Is This The Toughest Open Composite Course?

A selection of 18 of the best and toughest holes on the Open rota

A picture of four holes from different courses on the Open rota
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The links courses on The Open rota boast some of the finest holes in world golf. As such, it would be possible to make a huge number of fabulous composite courses picking holes from each venue.

Here we’ve had a go at selecting some of the best and toughest holes from each Open course that has hosted the men's Major in recent years to create a dream links. 

It should be noted, owing to clashes, not every course’s most famous holes could be included, while we thought it best to include no more than two entries per venue. Anyway, without further ado, have a look and see what you make of our Open composite course...

1st, Royal Birkdale

The 450 yards par 4, first hole at Royal Birkdale Golf Club, the host course for the 2017 Open Championship

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Par 4, 450 yards

A seriously tough start to our test – one of the most difficult holes on the course at Royal Birkdale. The drive must be long and, ideally, turning from right to left past the bunker that guards the left-hand corner of the slight dogleg. 

The green is protected by bunkers in front and getting back to the pin will require a strong second. Walk off with an opening par and you can feel very satisfied.

2nd, Royal Liverpool

A view of the approach to the green on the par 4, second hole for the 2023 Open Championship (plays as the 18th hole for the club routing) at Royal Liverpool Golf Club

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Par 4, 454 yards

In general play this hole is the 18th at Hoylake, but in The Open it plays as the 2nd. It’s a brilliant driving hole with bunkers lurking left and right. The green is also well protected by bunkering as well as slopes that send the ball away from the putting surface. The green itself is undulating and a two-putt is by no means a given on this one.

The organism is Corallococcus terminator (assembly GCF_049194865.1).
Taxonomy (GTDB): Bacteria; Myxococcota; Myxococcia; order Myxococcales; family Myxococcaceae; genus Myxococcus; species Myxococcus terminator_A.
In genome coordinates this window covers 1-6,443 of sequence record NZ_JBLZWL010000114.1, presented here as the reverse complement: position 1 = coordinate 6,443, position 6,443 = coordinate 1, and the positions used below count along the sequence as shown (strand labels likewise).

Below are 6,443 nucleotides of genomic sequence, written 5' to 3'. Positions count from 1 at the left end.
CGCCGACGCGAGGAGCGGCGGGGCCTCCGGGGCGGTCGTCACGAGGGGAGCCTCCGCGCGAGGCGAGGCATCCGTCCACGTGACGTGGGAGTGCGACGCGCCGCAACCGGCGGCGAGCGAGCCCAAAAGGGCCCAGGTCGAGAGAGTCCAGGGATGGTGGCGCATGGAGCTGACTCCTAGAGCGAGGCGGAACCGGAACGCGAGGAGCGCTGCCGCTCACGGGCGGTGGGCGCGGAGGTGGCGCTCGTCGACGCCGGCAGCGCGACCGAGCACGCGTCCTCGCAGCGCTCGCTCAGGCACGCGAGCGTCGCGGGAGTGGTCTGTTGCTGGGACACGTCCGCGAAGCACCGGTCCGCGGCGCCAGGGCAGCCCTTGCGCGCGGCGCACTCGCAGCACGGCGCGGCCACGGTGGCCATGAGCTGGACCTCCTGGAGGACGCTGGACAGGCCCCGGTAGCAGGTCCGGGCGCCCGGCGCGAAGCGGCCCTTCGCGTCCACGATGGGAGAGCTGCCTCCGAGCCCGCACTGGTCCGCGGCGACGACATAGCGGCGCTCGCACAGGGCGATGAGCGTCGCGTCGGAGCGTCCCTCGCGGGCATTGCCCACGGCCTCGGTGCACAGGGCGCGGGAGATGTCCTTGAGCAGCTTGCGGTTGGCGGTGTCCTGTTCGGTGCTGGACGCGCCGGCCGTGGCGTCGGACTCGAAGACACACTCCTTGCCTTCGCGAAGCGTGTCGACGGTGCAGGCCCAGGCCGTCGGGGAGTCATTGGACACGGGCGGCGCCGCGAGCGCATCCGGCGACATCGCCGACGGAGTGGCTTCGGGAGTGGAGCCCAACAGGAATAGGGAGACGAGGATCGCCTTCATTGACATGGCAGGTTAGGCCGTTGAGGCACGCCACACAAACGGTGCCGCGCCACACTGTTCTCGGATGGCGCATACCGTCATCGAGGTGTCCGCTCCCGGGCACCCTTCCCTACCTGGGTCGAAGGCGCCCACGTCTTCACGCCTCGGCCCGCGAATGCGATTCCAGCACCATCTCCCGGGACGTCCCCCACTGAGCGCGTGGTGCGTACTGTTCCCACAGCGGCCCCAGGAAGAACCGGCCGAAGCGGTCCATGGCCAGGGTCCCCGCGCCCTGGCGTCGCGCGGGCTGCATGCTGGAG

3rd, Royal Lytham

The 477 yards par 4, 3rd hole at Royal Lytham and St Annes Golf Club

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Par 4, 477 yards

This long par 4 requires two superbly struck, accurate shots to reach in regulation. The railway lurks all down the right side, forcing the player left from the tee. But thick rough and mounding waits in that direction so only a long straight one will do. Eight bunkers dot the fairway and two more wait by the green. The trap long and left is particularly deep and should be avoided at all costs.

4th, Royal St George's

An aerial view of the par 4, fourth hole at the host venue for the 2021 Open Championship at The Royal St. George's Golf Club

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Par 4, 496 yards

One of the most visually intimidating holes in Open golf, a towering bunker set into a sand dune faces the player from the tee. It forces the drive to go left, but too far left and more trouble awaits. 

The approach is a particularly difficult one and not just because you’ll likely be coming in from some distance. Anything drifting right will run off the edge, anything short will get caught in a swale and out-of-bounds waits just through the back… not easy!

5th, Turnberry

A view of the 531 yards par 5, fifth hole of the Ailsa Course at the Trump Turnberry Resort

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Par 4, 479 yards

Recently extended to become a par-5 for general play, this hole was changed in the alterations in 2016. The green has been moved back into a valley behind the original green, creating an amazing amphitheatre.

6th, Carnoustie

Justin Rose of England tees off at the 6th hole during round one of the 147th Open Championship at Carnoustie Golf Club

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Par 5, 578 yards